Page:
Last month we had a Wood Duck tragedy when fire ants got to the box in the last days before the eggs hatched. We’re hopeful that the two babies that jumped made it, but we know they had fire ants on them and embedded in their feet, like their two siblings that Jim rescued from the box but which did not survive. Jim rescued an egg that I was able to incubate for two more days before it hatched, but unfortunately the little guy didn’t make it. There is a video of him posted on June 12th.
I’ve been watching another box for weeks, and two days ago I took my scope out and carefully examined the tree for fire ants, which I had done in the past, but hadn’t seen any. Sure enough, there they were, a continuous stream of them running next to the box. I’d been reading about Black-bellied Whistling Ducks and had learned that fire ant predation as soon as the eggs begin to hatch is big cause of mortality. Apparently they can smell or hear them when they start to peep through the eggs and move in. Jim immediately put on waders and took a ladder and ant spray out. The mother flew away before he got to the box and we had serious concerns if she would come back. Jim sprayed the tree where the ants were, and opened the box to see if any were inside, which fortunately there weren’t. He could see at least eighteen eggs and at least four were had small cracks. Examining the base of the tree he found a large fire ant nest in the vegetation and sprayed it. We didn’t see her go back that night, but I breathed a huge sigh of relief when I saw her in the box yesterday morning.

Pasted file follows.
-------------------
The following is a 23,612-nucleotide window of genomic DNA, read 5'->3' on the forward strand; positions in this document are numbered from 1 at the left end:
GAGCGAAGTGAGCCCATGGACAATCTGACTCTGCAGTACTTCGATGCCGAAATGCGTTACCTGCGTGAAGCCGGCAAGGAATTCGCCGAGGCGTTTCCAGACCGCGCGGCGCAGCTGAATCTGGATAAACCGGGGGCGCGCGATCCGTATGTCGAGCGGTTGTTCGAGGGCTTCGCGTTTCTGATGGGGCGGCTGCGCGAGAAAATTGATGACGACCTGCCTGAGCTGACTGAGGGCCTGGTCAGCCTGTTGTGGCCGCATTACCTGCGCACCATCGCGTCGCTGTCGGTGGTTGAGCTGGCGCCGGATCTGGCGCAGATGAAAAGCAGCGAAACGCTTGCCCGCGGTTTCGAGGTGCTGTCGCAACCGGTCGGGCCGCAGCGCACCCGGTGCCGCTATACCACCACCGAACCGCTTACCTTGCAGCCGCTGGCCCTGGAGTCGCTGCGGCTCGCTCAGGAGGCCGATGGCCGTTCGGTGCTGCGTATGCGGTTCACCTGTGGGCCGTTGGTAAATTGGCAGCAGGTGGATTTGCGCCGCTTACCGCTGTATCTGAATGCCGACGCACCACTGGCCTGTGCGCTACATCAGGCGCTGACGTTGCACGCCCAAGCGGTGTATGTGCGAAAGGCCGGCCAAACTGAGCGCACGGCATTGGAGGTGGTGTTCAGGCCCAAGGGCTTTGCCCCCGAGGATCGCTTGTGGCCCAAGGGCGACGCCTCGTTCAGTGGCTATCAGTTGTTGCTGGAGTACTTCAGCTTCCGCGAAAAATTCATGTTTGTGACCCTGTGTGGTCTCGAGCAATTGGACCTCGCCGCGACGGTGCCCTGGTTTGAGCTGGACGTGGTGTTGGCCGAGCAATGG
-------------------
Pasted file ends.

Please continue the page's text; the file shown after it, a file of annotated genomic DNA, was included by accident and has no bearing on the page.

Yesterday afternoon we could see tiny beaks popping up in the opening, and this morning, in a light drizzle, she safely brought out twenty healthy little Wood Ducks. The part with them jumping was digiscoped from a camera that was on the back porch at 4000 ISO on the STX95 set at around 40x. The part in the water was shot through the living room window as I didn’t want to go outside and scare her. The quality’s not good, but I was impressed that it turned out at all shot at 5000 ISO, through a double-paned window from about 500’ in the rain.